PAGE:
Davis Luanava, a member of the Hopi Native American tribe in northeastern Arizona, had the honor of closing USD’s 25th All Faith Service by delivering the prayer of intercession following a Kumeyaay Bird Song presentation by Kumeyaay native speaker Stan Rodriguez.
The Native American perspective, along with five other world religions, were welcomed in by USD and Monsignor Daniel J. Dillabough. The theme, “Reaching Beyond Ourselves: Flourishing Together in a Globalized World,” anchored the reflections’ focus.
“As USD moves into its future, celebrating religious diversity remains vital to fulfilling our mission as a contemporary and engaged Catholic university, today’s theme invites us to consider how the world’s religions offer us a connection to what lies beyond the here and now,” Msgr. Dillabough continued. “Each faith tradition is distinct and there are differences that are not easily overcome. But at their best, each offers an account of a life worth living, of wisdom and how to nurture altruism and encourage global solidarity.”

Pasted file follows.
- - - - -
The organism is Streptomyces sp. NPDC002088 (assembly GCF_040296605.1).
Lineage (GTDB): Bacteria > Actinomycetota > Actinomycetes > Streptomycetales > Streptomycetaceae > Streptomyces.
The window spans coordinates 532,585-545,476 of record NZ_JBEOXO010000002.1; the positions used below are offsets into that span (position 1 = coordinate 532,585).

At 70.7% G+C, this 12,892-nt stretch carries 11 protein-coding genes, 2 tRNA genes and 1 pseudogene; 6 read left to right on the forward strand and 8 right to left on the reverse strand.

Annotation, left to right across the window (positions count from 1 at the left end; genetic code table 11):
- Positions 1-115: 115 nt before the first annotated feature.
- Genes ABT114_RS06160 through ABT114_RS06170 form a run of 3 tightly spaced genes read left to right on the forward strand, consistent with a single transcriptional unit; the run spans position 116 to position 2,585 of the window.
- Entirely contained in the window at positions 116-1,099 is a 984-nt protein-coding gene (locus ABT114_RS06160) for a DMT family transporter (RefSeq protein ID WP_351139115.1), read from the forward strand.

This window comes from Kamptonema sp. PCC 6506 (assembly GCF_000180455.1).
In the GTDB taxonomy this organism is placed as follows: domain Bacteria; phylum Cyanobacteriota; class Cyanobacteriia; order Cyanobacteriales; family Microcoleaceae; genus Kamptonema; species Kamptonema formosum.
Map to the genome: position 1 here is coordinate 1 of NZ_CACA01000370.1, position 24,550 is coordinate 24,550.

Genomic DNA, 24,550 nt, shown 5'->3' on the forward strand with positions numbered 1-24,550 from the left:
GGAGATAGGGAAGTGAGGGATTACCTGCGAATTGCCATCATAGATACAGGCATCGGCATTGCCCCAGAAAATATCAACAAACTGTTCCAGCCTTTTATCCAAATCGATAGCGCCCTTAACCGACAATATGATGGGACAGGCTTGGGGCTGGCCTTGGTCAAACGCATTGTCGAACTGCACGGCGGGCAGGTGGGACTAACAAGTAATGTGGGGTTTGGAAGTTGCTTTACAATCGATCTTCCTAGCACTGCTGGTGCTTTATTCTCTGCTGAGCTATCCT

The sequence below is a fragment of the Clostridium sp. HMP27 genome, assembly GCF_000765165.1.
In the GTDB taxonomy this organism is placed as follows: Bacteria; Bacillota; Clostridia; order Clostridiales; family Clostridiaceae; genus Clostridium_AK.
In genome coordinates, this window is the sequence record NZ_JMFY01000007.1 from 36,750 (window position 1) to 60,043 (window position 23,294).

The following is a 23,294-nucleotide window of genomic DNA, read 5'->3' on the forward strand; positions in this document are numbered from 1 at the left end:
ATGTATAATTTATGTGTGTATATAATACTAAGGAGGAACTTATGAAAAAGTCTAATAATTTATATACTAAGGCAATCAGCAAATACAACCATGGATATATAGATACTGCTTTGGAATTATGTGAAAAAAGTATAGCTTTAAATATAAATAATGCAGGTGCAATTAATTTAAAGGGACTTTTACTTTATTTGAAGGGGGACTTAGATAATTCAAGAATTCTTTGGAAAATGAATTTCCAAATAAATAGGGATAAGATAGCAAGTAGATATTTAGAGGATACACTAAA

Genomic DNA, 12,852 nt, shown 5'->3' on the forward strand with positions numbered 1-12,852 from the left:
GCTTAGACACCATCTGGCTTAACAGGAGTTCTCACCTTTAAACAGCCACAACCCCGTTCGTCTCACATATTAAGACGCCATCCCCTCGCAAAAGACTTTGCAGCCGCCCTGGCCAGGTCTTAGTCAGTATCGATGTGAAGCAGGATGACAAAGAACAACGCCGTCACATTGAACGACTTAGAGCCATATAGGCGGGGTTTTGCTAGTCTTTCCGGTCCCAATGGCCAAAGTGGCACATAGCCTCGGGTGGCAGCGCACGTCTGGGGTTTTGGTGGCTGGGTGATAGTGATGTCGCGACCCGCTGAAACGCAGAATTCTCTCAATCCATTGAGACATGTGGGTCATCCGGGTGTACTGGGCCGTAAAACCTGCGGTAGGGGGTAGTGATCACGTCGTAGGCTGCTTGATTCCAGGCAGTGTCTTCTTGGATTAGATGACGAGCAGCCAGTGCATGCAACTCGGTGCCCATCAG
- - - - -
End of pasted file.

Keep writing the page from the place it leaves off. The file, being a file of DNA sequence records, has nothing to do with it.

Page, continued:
Indeed, Luanava’s joy from her participation, wasn’t an isolated experience. She was one of six USD students to contribute meaningfully to this traditional USD spring semester kickoff event.
Amina Yusuf ’18 gave the prayer of intercession following the Muslim Call to Prayer by Imam Taha Hassane. Allison Phillips ’21 spoke on behalf of the Buddhist religion after Diana Shimkus’ mindful message presentation; Meagan Wilkinson ’18 followed the Christian Reflection given by Dr. Miroslav Volf; Riya Pandit ’20 shared the prayer following a beautiful Hindu dance by Sri Rajesh Kumar Palai and Laboni Patnai, and Glenda Joffe delivered the Jewish prayer, preceded by USD School of Law Professor Richard Barton’s Jewish teaching.
As a first-year student and a first-time participant in the All Faith Service, Phillips enjoyed her experience. “This event is so necessary. The community needs to know how open we are,” Phillips said.
Yusuf, although a senior, also participated in her first All Faith Service, and also enjoyed it. Her prayer offered praise and with it, a call for social justice: “Merciful One, you created the heavens and the earth and everything in between; you are great beyond our imaginings, help us live more in your holiness and virtue, fighting racism, sexism and inequity wherever we encounter it.”
Full story at University of San Diego website.